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First let me say I am not a match shooter. I am just anal about reloading.
The most accurate way to set headspace can also be the most expensive. Forster makes a 11 piece .308 match headspace gauge set. From 1.630" to 1.640" in .001" increments. This set is about $200.00 but will give you the best reading for your rifles true headspace. So if you can beg or borrow a set, you can set your RCBS gauge work for your rifles. You can also make base cases(set at the rifles actual headspace) to compare to in the future.
If you get the Hornady Lock-N-load headspace gauge (which I use). It will need to be modified to give true headspace readings. The datum point is recessed in the bushing, which will give you a lower number when the caliper is zeroed. I did the mod that RAMMAC did by sanding square the bushing so it contacts the edge when zeroed. You can use the Hornady headspace gauge as is, just compare it to the Forester gauge or base bullet that fits the specific rifle and subtract .002"-.004" on the caliper.
separate your brass by case volume. I have a rubber cap to put in the primer pocket and fill with alcohol (or water) and weigh the amount of liquid. Yes its anal but it will give me the most consistent results. I do this when I work up loads.
I have not used the Redding gauge so I'm no help there.
As others have said; Yes you need to resize your brass each time.
I do have the Dillon case gauge. Even though I have all the other tools. I still drop each case in the gauge to check them.....(did I say I was anal about reloading)
Bullet seating I have not played with as much as I would like. So I will defer there to others.
To identify what cartridges are for each rifle, mark around the tips of the bullets with a different color markers.

Just more stuff to chew on.

Glenn
 

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Thanks, geepee. I didn't know that about the Hornady tool. But in a way it shows why I prefer to arrive at my own headspace measurement rather than one provided by the gunmaker - different tools and different methods. Kind of like using two different tape measures when building a project in the garage.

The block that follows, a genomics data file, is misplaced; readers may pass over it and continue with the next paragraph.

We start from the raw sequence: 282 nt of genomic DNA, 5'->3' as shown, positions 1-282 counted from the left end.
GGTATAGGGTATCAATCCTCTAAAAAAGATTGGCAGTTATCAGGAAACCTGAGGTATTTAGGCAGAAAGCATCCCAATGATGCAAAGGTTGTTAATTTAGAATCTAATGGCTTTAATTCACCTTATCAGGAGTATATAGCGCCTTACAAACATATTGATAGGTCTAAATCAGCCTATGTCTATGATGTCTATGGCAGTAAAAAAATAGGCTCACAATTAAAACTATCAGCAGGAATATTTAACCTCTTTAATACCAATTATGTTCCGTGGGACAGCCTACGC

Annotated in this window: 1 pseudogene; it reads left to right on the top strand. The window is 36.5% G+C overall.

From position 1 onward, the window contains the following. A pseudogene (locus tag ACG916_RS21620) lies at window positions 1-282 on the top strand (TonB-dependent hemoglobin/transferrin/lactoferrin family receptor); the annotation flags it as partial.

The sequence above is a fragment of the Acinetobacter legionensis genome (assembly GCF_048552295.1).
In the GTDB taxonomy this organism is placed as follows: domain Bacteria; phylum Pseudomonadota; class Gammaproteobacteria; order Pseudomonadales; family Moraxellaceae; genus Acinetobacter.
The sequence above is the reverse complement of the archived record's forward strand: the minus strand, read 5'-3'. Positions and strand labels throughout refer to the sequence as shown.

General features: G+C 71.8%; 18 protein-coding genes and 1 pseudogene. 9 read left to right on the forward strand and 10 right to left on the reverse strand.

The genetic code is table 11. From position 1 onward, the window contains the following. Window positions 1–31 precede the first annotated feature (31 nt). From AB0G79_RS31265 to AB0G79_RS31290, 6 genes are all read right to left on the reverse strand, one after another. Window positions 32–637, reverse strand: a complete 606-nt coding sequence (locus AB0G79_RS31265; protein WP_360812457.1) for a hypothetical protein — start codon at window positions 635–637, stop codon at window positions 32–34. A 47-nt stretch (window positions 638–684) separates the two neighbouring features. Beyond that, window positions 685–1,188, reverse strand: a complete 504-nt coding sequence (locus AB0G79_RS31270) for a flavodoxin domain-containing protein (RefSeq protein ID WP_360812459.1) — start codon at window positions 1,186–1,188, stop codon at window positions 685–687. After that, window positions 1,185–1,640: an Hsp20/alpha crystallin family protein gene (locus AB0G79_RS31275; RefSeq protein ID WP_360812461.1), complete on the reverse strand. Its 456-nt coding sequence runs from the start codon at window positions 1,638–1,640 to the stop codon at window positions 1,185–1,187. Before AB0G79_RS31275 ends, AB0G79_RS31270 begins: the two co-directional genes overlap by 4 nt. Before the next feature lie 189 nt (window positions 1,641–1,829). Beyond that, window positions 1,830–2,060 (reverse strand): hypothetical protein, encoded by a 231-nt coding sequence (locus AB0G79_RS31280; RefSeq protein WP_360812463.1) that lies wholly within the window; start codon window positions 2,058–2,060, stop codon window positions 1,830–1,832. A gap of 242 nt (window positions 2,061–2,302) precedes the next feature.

It also shows why the Redding tool can be accurate even though it doesn't give you a numerical measurement. As long as you are consistent - using the same tool to measure the same thing the same way, you'll be good to go.
 

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It looks like TexIndian and I use pretty much the same opinions and procedures for developing case sizing information and cartridge building. There are a couple of points that I would add.

As he mentioned, finding the head space for a chamber is a bit of a problem. I use a standard head space gauge set to find my chamber's head space and that puts me in the ball park, but to ensure absolute reliability and best accuracy, you need to experiment a little. Through trial and error you will find the head space dimension for the case that works best. Simply follow the process that TexIndian described and you can't go wrong. I use the Sinclair Bump gauge inserts for measuring the case head space. The Sinclair inserts are made of steel and they don't wear like the aluminum inserts.

As for the cartridges overall length (OAL or more accurately, COAL), I use that dimension as a beginning reference but I use the overall length between the cartridge's base and the ogive of the seated bullet (COGL) as the control dimension when I compare the performance of different cartridges. The tool I use for that measurement is another one from Sinclair, it is the Davidson Seating Depth Checker

Picture of the Davidson tool


Link to Sierra's web site that discusses the Davidson tool
http://www.exteriorballistics.com/reloadbasics/seating.cfm

I like the Davidson tool because it has a metal base



that allows for greater accuracy when measuring the COGL. The base has ridges that ensure that the base of the case is in the same position every time you take a measurement.

P.S. I took forever to post this so I didn't see geepee3's post until now. I changed to the Sinclair metal bump gauge insert because I found that I was still rounding the inside edge of the Hornady insert over time.
 

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First let me say I am not a match shooter. I am just anal about reloading.
The most accurate way to set headspace can also be the most expensive. Forster makes a 11 piece .308 match headspace gauge set. From 1.630" to 1.640" in .001" increments. This set is about $200.00 but will give you the best reading for your rifles true headspace. So if you can beg or borrow a set, you can set your RCBS gauge work for your rifles. You can also make base cases(set at the rifles actual headspace) to compare to in the future.
If you get the Hornady Lock-N-load headspace gauge (which I use). It will need to be modified to give true headspace readings. The datum point is recessed in the bushing, which will give you a lower number when the caliper is zeroed. I did the mod that RAMMAC did by sanding square the bushing so it contacts the edge when zeroed. You can use the Hornady headspace gauge as is, just compare it to the Forester gauge or base bullet that fits the specific rifle and subtract .002"-.004" on the caliper.
separate your brass by case volume. I have a rubber cap to put in the primer pocket and fill with alcohol (or water) and weigh the amount of liquid. Yes its anal but it will give me the most consistent results. I do this when I work up loads.
I have not used the Redding gauge so I'm no help there.
As others have said; Yes you need to resize your brass each time.